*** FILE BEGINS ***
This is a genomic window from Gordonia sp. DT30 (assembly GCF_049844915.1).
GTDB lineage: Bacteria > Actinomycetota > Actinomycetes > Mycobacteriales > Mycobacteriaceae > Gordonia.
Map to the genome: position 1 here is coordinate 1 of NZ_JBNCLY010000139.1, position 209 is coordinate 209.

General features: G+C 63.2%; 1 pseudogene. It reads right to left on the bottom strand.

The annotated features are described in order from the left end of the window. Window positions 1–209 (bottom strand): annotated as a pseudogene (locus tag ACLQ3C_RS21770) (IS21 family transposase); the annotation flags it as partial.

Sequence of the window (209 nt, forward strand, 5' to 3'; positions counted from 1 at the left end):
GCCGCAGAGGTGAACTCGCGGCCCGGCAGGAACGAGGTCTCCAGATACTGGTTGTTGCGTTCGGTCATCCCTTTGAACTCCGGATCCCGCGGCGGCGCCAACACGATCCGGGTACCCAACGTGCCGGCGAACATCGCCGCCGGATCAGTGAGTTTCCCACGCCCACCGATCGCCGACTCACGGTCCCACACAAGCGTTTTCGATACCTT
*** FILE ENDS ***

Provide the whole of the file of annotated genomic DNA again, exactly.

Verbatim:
This is a genomic window from Gordonia sp. DT30 (assembly GCF_049844915.1).
GTDB lineage: Bacteria > Actinomycetota > Actinomycetes > Mycobacteriales > Mycobacteriaceae > Gordonia.
Map to the genome: position 1 here is coordinate 1 of NZ_JBNCLY010000139.1, position 209 is coordinate 209.

General features: G+C 63.2%; 1 pseudogene. It reads right to left on the bottom strand.

The annotated features are described in order from the left end of the window. Window positions 1–209 (bottom strand): annotated as a pseudogene (locus tag ACLQ3C_RS21770) (IS21 family transposase); the annotation flags it as partial.

Sequence of the window (209 nt, forward strand, 5' to 3'; positions counted from 1 at the left end):
GCCGCAGAGGTGAACTCGCGGCCCGGCAGGAACGAGGTCTCCAGATACTGGTTGTTGCGTTCGGTCATCCCTTTGAACTCCGGATCCCGCGGCGGCGCCAACACGATCCGGGTACCCAACGTGCCGGCGAACATCGCCGCCGGATCAGTGAGTTTCCCACGCCCACCGATCGCCGACTCACGGTCCCACACAAGCGTTTTCGATACCTT